The HUC-JIR community joins the Reform Movement and the larger Jewish world in mourning for Albert Vorspan, Senior Vice President Emeritus of the Union for Reform Judaism and director emeritus of the Commission on Social Action of Reform Judaism, who died Sunday at his home in New Paltz, NY. Al Vorspan was integral to the creation of the Commission on Social Action of Reform Judaism and the Religious Action Center of Reform Judaism in Washington, DC. He had just celebrated his 95th birthday, surrounded by family and friends.
For nearly 60 years, Vorspan served as the conscience of the Reform Movement and the voice of our relentless pursuit of tikkun olam. A decorated WWII naval veteran, Vorspan spent his life pursuing peace and justice. He worked as the director of the Commission on Social Action at the Union for 40 years until he retired in 1993. “The history of the Commission on Social Action and the history of the Union is that we stick our necks out when everyone else is hiding,” according to Vorspan.
Vorspan wrote countless books and articles on Social Justice and the Jewish community, including Justice and Judaism, The Prophets, Tough Choices, Jewish Dimensions of Social Justice. His writings are still used in classrooms in synagogues throughout North America. For nearly 25 years, Vorspan taught a popular class on social Justice on our New York campus with Rabbi Jerome Davidson.
Beyond the doors of HUC-JIR and the URJ, Vorspan was a lifelong activist. He was instrumental in organizing a group of rabbis who traveled to St Augustine, Florida at the invitation of Dr. Martin Luther King Jr. That group was arrested, and Al was one of the composers of the famous “Letter from St. Augustine” calling on the Jewish community to join the civil rights movement.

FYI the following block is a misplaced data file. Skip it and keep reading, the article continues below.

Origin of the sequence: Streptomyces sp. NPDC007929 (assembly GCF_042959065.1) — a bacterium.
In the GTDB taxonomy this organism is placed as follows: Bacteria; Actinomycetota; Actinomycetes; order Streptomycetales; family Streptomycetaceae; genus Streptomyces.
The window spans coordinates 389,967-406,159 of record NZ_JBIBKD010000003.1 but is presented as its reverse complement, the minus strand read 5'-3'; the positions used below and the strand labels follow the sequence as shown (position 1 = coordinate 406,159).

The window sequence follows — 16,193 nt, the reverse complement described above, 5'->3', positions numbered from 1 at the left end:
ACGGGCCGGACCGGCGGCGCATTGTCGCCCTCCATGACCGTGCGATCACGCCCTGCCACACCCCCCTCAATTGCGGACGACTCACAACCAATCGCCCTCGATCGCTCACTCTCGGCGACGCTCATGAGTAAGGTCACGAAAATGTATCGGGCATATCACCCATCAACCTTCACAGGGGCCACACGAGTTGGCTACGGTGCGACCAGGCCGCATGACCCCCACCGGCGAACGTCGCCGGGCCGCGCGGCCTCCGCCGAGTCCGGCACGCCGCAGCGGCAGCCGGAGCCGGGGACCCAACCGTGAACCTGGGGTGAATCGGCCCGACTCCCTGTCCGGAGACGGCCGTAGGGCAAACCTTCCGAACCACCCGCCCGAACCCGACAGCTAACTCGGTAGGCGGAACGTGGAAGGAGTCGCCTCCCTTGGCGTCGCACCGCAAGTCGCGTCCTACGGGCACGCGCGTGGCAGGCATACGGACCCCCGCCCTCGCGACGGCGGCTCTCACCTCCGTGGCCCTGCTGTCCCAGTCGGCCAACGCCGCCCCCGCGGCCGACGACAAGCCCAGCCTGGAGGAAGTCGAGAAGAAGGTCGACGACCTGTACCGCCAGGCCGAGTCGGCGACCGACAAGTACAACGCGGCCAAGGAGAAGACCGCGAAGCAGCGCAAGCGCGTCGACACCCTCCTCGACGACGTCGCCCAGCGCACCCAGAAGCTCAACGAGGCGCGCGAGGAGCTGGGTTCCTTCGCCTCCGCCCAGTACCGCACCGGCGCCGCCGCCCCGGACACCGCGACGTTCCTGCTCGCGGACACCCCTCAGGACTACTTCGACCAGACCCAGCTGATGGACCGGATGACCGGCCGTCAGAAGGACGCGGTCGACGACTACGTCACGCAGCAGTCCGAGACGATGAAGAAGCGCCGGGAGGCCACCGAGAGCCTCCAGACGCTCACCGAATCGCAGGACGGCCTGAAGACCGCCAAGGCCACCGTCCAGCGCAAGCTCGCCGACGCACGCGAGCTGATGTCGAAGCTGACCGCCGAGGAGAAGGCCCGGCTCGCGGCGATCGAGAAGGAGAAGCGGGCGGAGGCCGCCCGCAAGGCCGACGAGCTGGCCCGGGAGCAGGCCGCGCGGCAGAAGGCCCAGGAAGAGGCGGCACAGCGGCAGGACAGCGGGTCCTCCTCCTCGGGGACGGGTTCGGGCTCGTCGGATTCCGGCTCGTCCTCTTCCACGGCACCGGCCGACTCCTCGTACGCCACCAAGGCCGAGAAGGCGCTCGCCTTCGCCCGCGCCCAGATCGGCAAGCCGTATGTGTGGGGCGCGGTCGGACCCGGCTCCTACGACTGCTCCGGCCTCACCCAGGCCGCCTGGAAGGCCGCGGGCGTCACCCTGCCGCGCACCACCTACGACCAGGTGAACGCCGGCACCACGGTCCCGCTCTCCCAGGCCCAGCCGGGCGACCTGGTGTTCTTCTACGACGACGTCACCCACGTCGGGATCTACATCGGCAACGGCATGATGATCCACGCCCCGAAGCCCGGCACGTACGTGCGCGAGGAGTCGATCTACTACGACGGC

Vorspan was an outspoken critic of the Vietnam War, a voice in support of Soviet Jewry, and a leader in anti-apartheid efforts in South Africa. Indeed, there was not a single issue of national or international importance that escaped his thoughtful and impassioned analysis and commentary.
Vorspan inspired and counseled innumerable leaders of the within and beyond the Jewish community and was honored in 1988 by HUC-JIR with an honorary doctorate. Perhaps most important and memorable was his sense of humor. His boundless optimism and quick wit allowed him to connect with people of every age, faith, race, and sexual orientation and invite them to join him in making the world a better place.
Our world is better, and we are more devoted to its improvement because of Al Vorspan. He will be sorely missed. Y’hi zichro baruch – his memory will be a blessing.
Sue Neuman Hochberg, Chair, Board of Governors
Rabbi David Ellenson, Ph.D., Interim President